Chermoula chicken is an outstanding Moroccan dish that calls for minimal ingredients and is packed with serious flavor! Chicken thighs are baked in a delicious herb-based marinade featuring preserved lemon to bring you an amazing taste explosion!
I'll start by saying this is one of my all-time favorite chicken dishes, just outstanding in flavor and it tastes as good as it smells. PLEASE give this one a go!
Moroccan chermoula chicken is one of those dishes that will instantly fill your kitchen with flavorful aromas as it bakes in the oven — my favorite! North African cuisine tends to do that, and I’m here for it. Dishes like harissa chicken, pan roasted carrots with toasted spices, and shakshuka are just a few that I know and love.
Chermoula is a hugely important part of this dish. It’s a zesty marinade made from fresh herbs and spices like cilantro, parsley, oregano, and a handful of other ingredients. Depending on the variety (red, green, or yellow), paprika, harissa, and mint are also used. My favorite is the red version. Some chefs like to use it as a sauce and others serve it on the side as a condiment. There are so many ways to enjoy it!
I love slathering meats, seafood, and vegetables with the stuff, which is why this recipe is one of my specialties! It’s so easy to make, and once you prepare your chermoula marinade, all you have to do is pop it in the oven for about 30 minutes. It’s a simple (and yummy) weeknight dinner idea that is sure to be a hit. It’s versatile enough to be served all year long!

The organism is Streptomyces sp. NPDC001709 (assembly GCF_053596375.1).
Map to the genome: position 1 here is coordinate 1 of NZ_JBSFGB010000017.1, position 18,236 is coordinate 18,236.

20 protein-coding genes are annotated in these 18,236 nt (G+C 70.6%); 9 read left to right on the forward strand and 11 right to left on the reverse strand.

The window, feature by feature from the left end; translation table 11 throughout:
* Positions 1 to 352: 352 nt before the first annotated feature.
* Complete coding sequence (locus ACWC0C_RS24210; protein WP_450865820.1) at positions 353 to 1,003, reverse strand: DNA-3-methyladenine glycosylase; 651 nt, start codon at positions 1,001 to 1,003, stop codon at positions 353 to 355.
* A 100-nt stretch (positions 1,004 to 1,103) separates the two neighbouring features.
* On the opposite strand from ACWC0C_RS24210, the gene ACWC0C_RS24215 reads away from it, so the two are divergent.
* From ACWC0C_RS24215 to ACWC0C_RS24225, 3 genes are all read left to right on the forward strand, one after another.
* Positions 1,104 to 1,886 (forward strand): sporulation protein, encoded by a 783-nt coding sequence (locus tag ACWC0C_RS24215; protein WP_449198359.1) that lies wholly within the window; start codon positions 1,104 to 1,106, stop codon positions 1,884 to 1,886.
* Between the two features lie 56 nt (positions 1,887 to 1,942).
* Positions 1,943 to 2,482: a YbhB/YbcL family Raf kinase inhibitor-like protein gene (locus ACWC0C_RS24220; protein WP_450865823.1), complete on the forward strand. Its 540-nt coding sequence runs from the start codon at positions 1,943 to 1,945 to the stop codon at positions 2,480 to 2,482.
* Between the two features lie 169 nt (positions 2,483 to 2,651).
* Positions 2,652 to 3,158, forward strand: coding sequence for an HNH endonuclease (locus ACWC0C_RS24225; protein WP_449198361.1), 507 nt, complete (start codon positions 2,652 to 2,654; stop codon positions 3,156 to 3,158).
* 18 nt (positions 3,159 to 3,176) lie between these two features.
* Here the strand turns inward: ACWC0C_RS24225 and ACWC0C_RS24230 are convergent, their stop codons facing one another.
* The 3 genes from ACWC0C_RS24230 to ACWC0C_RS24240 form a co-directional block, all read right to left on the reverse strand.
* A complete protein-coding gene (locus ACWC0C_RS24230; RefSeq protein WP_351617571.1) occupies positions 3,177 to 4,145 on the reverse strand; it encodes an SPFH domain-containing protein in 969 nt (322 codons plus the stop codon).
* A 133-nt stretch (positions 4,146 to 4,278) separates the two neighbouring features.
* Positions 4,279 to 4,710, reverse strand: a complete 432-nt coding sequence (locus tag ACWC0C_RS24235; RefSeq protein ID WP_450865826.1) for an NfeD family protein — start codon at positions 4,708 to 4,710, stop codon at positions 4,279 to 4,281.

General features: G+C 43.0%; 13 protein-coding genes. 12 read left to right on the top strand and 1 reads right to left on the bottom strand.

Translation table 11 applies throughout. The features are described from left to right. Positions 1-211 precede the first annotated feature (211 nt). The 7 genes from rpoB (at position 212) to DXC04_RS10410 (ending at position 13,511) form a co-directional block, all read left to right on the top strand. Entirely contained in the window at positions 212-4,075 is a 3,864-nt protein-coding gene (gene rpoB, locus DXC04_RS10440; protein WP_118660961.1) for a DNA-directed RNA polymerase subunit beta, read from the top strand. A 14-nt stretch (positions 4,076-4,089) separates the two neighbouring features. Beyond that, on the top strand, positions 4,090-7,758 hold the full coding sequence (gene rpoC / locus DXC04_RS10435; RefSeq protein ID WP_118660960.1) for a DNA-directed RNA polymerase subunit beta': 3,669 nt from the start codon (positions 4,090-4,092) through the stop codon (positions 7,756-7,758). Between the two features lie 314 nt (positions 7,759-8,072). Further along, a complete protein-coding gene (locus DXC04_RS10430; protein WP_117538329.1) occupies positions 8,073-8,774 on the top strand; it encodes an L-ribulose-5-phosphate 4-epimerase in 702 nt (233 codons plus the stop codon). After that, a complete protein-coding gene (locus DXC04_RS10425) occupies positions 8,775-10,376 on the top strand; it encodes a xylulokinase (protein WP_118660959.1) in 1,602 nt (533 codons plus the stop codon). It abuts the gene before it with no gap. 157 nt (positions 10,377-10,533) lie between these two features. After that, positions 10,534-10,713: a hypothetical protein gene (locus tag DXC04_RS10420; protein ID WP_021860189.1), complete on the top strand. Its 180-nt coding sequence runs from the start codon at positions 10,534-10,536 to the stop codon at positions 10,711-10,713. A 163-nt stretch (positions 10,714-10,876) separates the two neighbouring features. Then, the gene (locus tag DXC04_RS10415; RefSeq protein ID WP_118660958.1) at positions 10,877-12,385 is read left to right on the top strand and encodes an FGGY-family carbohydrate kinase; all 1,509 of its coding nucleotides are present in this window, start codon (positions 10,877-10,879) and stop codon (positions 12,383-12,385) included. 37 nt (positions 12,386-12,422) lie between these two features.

INGREDIENT NOTES AND SUBSTITUTIONS
- Chicken Thighs - Opt for boneless! I prefer the skin off — the chicken stays moist as it bakes thanks to the chermoula marinade.
- Chermoula - I love using my red homemade version, but you may be able to find a store-bought version in a specialty foods store.
- Lemons - You’ll need both lemon juice and sliced lemons for this dish. Roast the slices before serving for an added citrus touch.
HOW TO MAKE CHERMOULA CHICKEN
1. Marinate The Chicken. Place the chicken thighs in a bowl and rub with chermoula so that it can marinate. Cover the bowl and let it sit for 30 minutes at room temperature — no need to refrigerate it.
2. Prepare The Lemons. Slice a few lemons in half and heat a skillet over medium-high heat. Roast them with the cut side down until they are charred. Remove from the skillet and set aside for serving.
3. Bake The Chicken. Preheat your oven to 400° F and grease a 9x13-inch baking dish with cooking spray or oil. Place the marinade and chicken in the dish and cover with foil. Bake for 30 minutes, or until the internal temperature reaches 165°F.
4. Broil And Serve. Remove the foil from the Moroccan chermoula chicken and pour some lemon juice over it. Place under your broiler for about 5 minutes to crisp and char the top. Serve with your preferred rice and vegetables. For extra juicy results, pour the pan juices on top!
What Is Chermoula Sauce Made Of?